Even if a silent moderate majority of Muslims exists--and I contend that this assertion is the worst form of deceit and ignorance--it is irrelevant. Irrelevant because it holds no power, makes no decisions, and retains zero influence over those who do. Good ol' Rog might want to allow this a little consideration, the next time he embarks upon giving monsters a pass, while besmirching his fellow citizens.

Continuing in this morally relativistic vein, Ebert writes:

The Americans who complain about "negative" news are the ideological cousins of those who shoot at CNN crews. The news is the news, good or bad, and those who resent being informed of it are pitiful. More Americans are well-informed about current sports and autoracing statistics, I sometimes think, than anything else.

It seems Rog spends inordinate amounts of time condemning his countrymen as stupid or evil, again, while handling the truly malevolent with kid gloves. Whereas I agree with his final sentence, most people don't like negative news reports because they are one-sided, more often than not. This especially is true regarding the Iraq conflict, of which the MSM has nothing positive to say. The meeting of goals, aid given, or anything remotely beneficial is ignored, while body counts and mahem are treated in excruciating detail. Whether one supports the Iraq effort or not, reports from the MSM offer no context or well-rounded portrayal of the events-in-question. Even if folks dislike negativity in reporting for more mundane reasons, such as the truth being a bitter pill, that's a normal response, and a far cry from ideological kinship to terrorists.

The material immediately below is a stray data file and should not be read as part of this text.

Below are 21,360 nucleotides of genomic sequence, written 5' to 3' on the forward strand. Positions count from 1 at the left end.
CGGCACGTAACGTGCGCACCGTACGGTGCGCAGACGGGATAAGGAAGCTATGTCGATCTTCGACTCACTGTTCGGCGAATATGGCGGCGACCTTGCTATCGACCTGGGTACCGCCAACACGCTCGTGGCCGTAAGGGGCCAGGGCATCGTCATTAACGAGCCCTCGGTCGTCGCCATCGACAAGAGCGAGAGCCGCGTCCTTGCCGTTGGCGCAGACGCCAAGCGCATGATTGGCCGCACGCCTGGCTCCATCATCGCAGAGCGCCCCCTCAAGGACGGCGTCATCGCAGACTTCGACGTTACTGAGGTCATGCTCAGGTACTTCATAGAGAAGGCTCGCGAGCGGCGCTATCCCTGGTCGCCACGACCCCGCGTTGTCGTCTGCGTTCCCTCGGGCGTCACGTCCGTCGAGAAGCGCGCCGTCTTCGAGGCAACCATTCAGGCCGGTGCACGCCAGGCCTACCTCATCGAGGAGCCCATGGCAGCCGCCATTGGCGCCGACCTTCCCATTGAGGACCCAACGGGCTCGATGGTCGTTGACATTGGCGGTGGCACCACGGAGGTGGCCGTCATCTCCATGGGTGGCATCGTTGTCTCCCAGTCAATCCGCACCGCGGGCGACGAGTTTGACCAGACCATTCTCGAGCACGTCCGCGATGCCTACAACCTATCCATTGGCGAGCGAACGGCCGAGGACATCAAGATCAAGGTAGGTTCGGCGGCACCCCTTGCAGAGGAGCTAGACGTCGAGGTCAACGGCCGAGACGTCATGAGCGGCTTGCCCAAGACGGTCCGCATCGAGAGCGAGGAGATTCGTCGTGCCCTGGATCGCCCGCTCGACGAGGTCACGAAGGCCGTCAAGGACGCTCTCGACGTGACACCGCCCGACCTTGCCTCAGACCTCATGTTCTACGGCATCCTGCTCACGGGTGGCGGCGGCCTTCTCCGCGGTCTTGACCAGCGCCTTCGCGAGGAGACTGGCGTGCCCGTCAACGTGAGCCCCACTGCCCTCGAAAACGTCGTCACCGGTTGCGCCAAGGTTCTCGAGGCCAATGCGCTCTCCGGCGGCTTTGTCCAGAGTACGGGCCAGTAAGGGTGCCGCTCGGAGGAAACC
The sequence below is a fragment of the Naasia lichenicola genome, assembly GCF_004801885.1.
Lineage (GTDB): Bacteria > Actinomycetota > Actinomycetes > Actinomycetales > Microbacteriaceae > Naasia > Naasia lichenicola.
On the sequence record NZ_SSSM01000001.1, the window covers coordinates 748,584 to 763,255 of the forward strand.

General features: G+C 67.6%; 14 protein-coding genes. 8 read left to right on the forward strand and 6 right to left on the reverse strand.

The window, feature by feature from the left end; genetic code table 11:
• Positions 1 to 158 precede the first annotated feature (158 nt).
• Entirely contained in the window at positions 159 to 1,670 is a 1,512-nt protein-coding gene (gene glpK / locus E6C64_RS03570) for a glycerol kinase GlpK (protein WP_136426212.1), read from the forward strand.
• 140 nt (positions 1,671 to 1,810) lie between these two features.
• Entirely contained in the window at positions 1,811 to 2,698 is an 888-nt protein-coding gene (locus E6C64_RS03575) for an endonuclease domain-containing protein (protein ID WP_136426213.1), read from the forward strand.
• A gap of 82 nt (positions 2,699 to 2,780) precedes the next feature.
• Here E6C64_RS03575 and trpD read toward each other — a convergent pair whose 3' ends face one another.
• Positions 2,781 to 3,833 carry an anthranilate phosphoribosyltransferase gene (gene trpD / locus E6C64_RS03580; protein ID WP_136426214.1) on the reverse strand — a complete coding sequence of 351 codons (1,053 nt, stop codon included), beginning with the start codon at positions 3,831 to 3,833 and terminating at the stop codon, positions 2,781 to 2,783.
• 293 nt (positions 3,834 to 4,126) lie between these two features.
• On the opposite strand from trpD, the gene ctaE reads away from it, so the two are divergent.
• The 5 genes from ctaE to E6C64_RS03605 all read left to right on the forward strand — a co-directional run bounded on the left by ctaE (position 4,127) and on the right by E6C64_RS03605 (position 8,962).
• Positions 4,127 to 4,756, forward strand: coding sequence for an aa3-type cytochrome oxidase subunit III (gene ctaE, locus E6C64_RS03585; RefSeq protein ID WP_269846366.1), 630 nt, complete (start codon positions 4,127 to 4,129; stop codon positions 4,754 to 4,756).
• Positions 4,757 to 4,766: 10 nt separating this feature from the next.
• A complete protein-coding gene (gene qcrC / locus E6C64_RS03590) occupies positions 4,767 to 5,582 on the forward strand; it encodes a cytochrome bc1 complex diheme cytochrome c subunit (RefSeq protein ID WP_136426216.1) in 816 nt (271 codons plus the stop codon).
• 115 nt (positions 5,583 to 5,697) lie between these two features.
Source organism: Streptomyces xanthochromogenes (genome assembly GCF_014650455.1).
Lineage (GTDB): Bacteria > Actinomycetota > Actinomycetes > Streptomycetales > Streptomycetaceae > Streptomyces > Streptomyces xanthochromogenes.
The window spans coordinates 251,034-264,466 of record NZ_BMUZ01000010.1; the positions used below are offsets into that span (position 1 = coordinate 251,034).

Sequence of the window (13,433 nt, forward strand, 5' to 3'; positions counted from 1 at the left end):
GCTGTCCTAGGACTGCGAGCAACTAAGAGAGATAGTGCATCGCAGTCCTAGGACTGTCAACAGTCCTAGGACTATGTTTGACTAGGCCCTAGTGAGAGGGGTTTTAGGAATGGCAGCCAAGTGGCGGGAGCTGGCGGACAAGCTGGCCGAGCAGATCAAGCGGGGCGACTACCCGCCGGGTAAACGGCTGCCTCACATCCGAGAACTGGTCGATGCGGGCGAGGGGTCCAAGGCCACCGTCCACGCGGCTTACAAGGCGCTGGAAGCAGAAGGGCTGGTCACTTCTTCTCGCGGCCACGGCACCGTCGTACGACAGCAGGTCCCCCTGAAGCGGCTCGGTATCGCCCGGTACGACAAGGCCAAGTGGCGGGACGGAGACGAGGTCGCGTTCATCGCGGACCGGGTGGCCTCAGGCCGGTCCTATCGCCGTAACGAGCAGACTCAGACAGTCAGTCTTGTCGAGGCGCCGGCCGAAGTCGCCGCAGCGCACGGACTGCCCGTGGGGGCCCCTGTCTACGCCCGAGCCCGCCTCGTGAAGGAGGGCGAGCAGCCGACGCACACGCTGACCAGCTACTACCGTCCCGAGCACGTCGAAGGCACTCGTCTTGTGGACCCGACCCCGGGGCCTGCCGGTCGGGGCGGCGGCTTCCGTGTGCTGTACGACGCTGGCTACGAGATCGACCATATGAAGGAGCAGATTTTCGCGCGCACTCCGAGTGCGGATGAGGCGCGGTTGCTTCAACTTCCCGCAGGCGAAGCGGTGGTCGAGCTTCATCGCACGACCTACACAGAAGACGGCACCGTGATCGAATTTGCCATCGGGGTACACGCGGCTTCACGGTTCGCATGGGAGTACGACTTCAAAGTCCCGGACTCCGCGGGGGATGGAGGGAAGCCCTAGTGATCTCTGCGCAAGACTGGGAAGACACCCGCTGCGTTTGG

So thanks, Rog, for your heavy-handed approach and moral turpitude. If I wanted clueless political rhetoric, I'd tune in to NPR, or read the text of a Bush speech. The good news is, if I want to read about the symbolic similarities between a War of the Worlds-type conquest and America careening across the Middle East like a blind colossus on stilts, I know who to call.

Friday, June 22, 2007

Twisting the Knife with a Smile

President Bush was so buoyed by the warm reception he was given in Albania that he immediately gave all 3 million Albanians American citizenship, provided they learn Spanish. The offer was withdrawn when Bush found out most Albanians haven't broken any U.S. laws.

And people wonder why I love Ann Coulter.

Wednesday, June 20, 2007

The Reliability of Broken Watches

Stop the presses! Dig out the smelling salts, and mark this day on your calendars! President Bush actually did something with which I agree:

Bush announced no new federal dollars for stem cell research, which supporters say holds the promise of disease cures, and his order would not allow researchers to do anything they couldn't do under existing restrictions.